city fare
May 13 , 2005

Expresso III adds to the neighborhood appeal
by Lisa Waterman Gray

The first time I visited tiny Café Expresso III Restaurant, 723 S.W. Blvd., I was the lone patron at 11:20 a.m. But the décor kept me engaged in my surroundings. The pale yellow and orange walls, nearly floor-to-ceiling windows, riotously colorful artwork and Oriental lanterns that camouflaged light fixtures immediately enchanted me. Glass-topped tables and wrought iron chairs accentuated the airy feel.

My Chocolate Truffle Hot Chocolate ($2.75) was smooth, light and sweet, enhanced by a swirl of equally sweet whipped cream.

The Café Expresso regime began almost a decade ago in Mission Mall. Sadly, the coffee shop/deli did not survive the influx of larger retail operations to that neighborhood. But Café Expresso III has offered lunch, dinner and even a bit of breakfast for the last 14 months, in addition to an extensive beverage menu.

Mark and I sampled the dinner menu on a warm Saturday evening, Candlelight and table lamps reflected the sunny walls as a vocalist crooned classics to a karaoke background. The restaurant hopes to offer beer and wine in the near future.

A Chocolate Truffle Hot Chocolate and a piece of Caramel Crunch Apple Pie.
(photo by Sam Garcia)

Pasta dishes, grilled meats and fish ruled the dinner menu. After we placed our orders, the waiter delivered pretty salads of crisp iceberg lettuce, red pepper and carrot bits, red cabbage gratings, and cucumber and tomato slices. Dressing came on the side. Use of romaine lettuce would enhance this salad’s flavor and texture.

Two soft rolls and perfectly softened butter arrived sans bread plates, which proved particularly problematic with my dish-filling entrée, Shrimp Augusteo Fettuccine ($10.95). A pale orange Parmesan sauce with a mild kick, green and red pepper chunks and small shrimp topped thick spaghetti noodles. A pretty plate, but I would have preferred no tail shell on my shrimp.

Mark ordered CharGrilled Steak of the Day ($18.95), which, though perfectly seasoned, was cooked medium-well rather than the “medium-rare” he requested. Then he found a large cut in the meat. Mark has barbecued almost 52 Sundays a year, for more than a decade, and knows a thing or two about grilling a steak.

“You should never cut into a steak to see if it’s cooked because you lose the juices,” he said. “You should be able to tell by poking it with your finger.”

For this price, the steak also should have been larger and/or a better cut; and the potato could have been heftier. Mark had to remind the waiter that the menu promised onions or mushrooms with his steak. When the chef delivered a pile of lightly sautéed onion and pepper slices he apologized for the missed veggies and offered dessert on the house.

We ordered Caramel Crunch Apple Pie ($3.50) and a Chocolate Lover’s Bundt Cake ($3.50). A moist, soft crust wrapped thin, al dente apple slices, which contributed most of the sweetness, so caramel drizzles were a happy addition rather than an over-the-top dose of sugar.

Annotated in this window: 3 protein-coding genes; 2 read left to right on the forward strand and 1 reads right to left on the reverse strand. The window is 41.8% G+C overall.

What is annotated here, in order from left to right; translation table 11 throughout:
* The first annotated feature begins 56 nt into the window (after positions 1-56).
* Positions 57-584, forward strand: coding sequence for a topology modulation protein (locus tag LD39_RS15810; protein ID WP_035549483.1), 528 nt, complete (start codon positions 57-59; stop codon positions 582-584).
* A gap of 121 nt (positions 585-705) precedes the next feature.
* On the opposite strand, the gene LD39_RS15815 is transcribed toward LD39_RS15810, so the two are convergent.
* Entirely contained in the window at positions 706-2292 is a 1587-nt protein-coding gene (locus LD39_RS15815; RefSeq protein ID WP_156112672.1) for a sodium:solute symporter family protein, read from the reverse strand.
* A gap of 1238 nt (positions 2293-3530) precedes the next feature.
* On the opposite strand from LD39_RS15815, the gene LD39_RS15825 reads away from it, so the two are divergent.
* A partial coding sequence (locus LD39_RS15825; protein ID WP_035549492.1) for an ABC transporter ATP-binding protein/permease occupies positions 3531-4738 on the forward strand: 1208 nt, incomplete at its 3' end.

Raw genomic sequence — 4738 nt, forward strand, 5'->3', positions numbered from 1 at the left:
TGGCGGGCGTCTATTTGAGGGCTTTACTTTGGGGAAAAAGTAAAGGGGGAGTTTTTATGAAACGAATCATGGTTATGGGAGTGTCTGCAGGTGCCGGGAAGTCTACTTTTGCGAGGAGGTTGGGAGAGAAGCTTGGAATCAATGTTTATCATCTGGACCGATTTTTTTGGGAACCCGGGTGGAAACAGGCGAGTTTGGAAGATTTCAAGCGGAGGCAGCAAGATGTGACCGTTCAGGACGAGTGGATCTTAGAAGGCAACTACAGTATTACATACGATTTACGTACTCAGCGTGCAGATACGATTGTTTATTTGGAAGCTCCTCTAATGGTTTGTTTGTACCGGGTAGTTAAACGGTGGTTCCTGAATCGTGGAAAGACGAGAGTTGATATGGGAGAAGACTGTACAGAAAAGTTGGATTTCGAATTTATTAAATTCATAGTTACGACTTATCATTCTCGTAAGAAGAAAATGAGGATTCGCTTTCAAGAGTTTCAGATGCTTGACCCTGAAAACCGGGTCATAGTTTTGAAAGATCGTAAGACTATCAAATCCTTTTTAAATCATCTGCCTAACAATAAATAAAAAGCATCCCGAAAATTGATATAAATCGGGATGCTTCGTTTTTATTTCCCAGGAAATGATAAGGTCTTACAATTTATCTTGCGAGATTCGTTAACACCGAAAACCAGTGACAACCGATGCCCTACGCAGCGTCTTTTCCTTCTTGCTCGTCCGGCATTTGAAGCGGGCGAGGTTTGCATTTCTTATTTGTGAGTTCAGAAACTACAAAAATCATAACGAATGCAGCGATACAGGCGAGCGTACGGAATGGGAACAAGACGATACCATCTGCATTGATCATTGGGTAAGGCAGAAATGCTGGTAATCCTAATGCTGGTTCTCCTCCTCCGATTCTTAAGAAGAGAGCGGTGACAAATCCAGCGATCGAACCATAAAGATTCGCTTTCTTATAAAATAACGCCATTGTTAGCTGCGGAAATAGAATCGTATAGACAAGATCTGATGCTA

My dense, dark cake featured a layer of equally dark, rich chocolate frosting, with a decorative squiggle of white icing on top and a whipped cream garnish.

On a cold spring day Ellen’s lunchtime special, a Top Sirloin burger, was a bargain at $2.95. A good, though unremarkable burger, it arrived on a grilled wheat bun. Dill and onion flavored freshly made, mayonnaise-based potato salad, accompanied by half a hard-boiled egg.

Ellen could have chosen coleslaw instead, as I did with my Grilled Panini ($6.95). Primarily composed of red and green cabbage, the creamy slaw also sported occasional carrot bits. My delicious sandwich arrived piping hot with a layer of savory turkey pastrami, melted provolone, tomato slices and yellow peppers, tied together by a sweet/savory onion dressing. Other lunch choices included a Reuben, croissant sandwiches, melts and salmon salad.

We each ordered a beverage. Ellen opted for the fruit smoothie ($3.75, 12 ounces), a pink and creamy combination of strawberry, peach, mango, raspberry and banana, topped with whipped cream. My iced cappuccino ($3.25, 12 ounces) arrived in a tall foam cup with plenty of ice, full-bodied coffee, milk, and a whipped cream topper. I added a generous sprinkling of cinnamon sugar.

Service was somewhat slow during both visits, but always cordial. And there’s no question that co-owner, Luke Hackbart, loves doing business in this Westside neighborhood where he lives. With a little work, Café Expresso III’s service and food presentation can achieve the same appeal as their surroundings.

Café Expresso III Restaurant

723 S.W. Blvd.



HOURS:: Mon.,- Tues. 10:30 a.m. to 6p.m.;
Wed.-Thur., 10:30 a.m. to 6:30 p.m.(early bird dinners, 5:30-6:30 p.m., $2 off all entrees); Fri. 10:30 a.m. to 3 a.m., Sat., 11 a.m. to 3 a.m. (breakfast, lunch or dinner, midnight to 3 a.m.)

(photo by Sam Garcia)

Ratings: (out of four stars)

FOOD **1/2

Key: $-under $10 • $$-$10 to $20 • $$$-over $20


fork, knife, spoon


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